Islamic school fire kills 13 children in Myanmar

A fire at an Islamic school in Yangon killed 13 children in the early hours of Tuesday in what officials said could have been an accident, but comes in the aftermath of a wave of violence against Muslims in Buddhist-majority Myanmar.

The children, all boys, suffocated after the fire broke out in a dormitory of the school next to a mosque in the central, multi-ethnic Botataung district of the former capital at about 2:40 a.m. (2010 GMT on Monday), neighbors and officials said.

A Central Fire Service duty officer contacted early on Tuesday blamed the fire on the overheating of a transformer but officials said later they were still investigating the cause.

”We extinguished the fire this morning but we don't know the root cause of it yet. There are a lot of rumors coming out and concern over this,” fire department official Myint Aung said outside the school.

Armed riot police cordoned off the area, where a peaceful crowd had gathered by mid-morning. According to official records, electrical faults and overheating are major causes of fires in Yangon.

But many Muslims were “very suspicious” about the causes of the fire, said Mya Aye, a Muslim member of the 88 Generation Students' pro-democracy group.

“We are worried and sad because innocent children died,” he said. A funeral for the 13 boys was due to be held on Tuesday afternoon. Yangon, by far the biggest city in Myanmar, escaped the anti-Muslim violence in March although the authorities posted police outside mosques and ordered restaurants in some areas to close early on some evenings as a precaution.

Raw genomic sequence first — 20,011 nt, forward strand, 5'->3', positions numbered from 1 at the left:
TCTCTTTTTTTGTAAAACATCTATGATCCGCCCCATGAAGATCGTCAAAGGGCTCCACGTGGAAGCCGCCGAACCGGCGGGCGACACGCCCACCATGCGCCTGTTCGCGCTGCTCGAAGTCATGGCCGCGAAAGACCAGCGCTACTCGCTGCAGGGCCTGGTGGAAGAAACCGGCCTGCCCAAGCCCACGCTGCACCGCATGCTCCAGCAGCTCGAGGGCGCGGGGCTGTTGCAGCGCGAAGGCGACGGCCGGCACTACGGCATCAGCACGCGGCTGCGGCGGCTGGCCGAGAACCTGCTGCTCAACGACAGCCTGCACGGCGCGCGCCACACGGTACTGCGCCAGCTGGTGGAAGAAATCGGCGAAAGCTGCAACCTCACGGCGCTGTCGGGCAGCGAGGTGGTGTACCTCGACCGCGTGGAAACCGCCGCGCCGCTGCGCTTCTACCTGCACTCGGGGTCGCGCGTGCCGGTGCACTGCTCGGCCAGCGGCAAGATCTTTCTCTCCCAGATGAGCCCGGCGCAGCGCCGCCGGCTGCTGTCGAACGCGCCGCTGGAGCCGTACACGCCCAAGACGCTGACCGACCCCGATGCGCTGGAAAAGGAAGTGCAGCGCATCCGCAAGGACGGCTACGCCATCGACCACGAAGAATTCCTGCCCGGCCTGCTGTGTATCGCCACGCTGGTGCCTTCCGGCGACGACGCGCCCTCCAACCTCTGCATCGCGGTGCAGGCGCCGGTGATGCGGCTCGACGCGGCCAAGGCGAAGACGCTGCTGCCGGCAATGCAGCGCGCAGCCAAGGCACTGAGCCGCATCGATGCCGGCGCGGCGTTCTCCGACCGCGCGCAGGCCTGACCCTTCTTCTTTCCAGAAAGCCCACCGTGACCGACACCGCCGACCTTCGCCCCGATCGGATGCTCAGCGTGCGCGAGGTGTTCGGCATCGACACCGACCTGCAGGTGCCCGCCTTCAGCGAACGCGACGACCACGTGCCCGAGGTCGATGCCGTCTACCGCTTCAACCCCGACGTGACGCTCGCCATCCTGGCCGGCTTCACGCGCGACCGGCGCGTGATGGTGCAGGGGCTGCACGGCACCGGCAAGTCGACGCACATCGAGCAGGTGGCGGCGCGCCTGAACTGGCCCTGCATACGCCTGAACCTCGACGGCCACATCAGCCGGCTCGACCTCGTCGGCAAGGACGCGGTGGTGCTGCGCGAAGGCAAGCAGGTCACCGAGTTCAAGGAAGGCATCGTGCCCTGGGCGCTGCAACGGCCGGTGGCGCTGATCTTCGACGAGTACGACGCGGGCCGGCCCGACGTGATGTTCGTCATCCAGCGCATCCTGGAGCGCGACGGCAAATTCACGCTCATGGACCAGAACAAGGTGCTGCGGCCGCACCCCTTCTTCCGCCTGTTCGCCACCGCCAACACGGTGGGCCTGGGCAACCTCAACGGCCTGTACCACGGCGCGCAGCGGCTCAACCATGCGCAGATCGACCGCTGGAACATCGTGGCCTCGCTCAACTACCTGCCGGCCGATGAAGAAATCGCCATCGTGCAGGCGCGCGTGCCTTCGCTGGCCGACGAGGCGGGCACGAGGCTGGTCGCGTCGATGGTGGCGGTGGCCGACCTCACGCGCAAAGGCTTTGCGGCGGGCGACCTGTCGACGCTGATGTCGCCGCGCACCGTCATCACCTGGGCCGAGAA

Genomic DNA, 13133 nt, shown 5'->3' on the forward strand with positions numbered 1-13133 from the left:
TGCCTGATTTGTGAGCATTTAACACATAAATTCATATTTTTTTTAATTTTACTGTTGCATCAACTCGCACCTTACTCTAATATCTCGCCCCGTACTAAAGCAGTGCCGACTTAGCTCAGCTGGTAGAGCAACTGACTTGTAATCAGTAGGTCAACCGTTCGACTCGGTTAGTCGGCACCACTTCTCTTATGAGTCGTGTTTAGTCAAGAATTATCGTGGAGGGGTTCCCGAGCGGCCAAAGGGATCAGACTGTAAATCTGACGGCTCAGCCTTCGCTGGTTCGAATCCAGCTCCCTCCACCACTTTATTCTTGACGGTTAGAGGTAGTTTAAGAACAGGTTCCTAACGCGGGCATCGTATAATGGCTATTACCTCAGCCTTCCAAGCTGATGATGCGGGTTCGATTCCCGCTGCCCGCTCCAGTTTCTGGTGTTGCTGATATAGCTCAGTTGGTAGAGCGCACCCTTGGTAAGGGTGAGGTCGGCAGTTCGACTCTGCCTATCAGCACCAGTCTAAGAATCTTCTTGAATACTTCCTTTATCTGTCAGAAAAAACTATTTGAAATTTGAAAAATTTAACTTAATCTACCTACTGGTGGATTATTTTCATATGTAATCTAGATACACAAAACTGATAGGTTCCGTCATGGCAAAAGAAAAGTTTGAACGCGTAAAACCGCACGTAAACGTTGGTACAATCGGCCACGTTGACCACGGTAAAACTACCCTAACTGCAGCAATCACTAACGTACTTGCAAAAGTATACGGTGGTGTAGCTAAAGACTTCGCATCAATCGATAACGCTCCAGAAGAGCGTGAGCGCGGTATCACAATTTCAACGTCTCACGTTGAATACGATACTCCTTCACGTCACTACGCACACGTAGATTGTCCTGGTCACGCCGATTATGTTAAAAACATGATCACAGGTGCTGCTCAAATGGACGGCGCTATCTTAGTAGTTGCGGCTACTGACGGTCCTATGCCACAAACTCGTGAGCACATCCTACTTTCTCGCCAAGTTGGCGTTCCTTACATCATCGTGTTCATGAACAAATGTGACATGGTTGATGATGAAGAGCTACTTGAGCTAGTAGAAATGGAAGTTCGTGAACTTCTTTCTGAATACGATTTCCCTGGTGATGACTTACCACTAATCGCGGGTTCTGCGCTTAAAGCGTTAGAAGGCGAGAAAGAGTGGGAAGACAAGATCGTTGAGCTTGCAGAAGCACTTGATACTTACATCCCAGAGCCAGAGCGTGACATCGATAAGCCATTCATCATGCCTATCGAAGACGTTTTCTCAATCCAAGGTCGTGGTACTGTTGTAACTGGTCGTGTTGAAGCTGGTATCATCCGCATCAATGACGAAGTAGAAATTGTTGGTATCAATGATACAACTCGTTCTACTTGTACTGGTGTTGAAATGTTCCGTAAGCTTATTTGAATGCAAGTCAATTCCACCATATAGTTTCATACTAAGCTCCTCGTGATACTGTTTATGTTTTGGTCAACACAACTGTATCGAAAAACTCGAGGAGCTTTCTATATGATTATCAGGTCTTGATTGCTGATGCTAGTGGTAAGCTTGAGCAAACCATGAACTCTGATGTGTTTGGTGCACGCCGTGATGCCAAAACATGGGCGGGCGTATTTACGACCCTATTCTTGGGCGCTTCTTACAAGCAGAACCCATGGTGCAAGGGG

Officially, 43 people died in the Buddhist-led violence, which erupted in Meikhtila town in the centre of the country on March 20 and included the fire-bombing of mosques.

It spread to at least 15 other towns and villages until President Thein Sein ordered soldiers and police to crack down on the unrest.

Neighbors and witnesses in the Botataung area said the doors to the dormitory of the school may have been locked due to security concerns after the violence in March and the windows were barred.

“These children were about 13 or 14 years old. They died because they couldn't jump out of the windows, which were closed by iron bars,” said Ye Naung Thein, a bystander.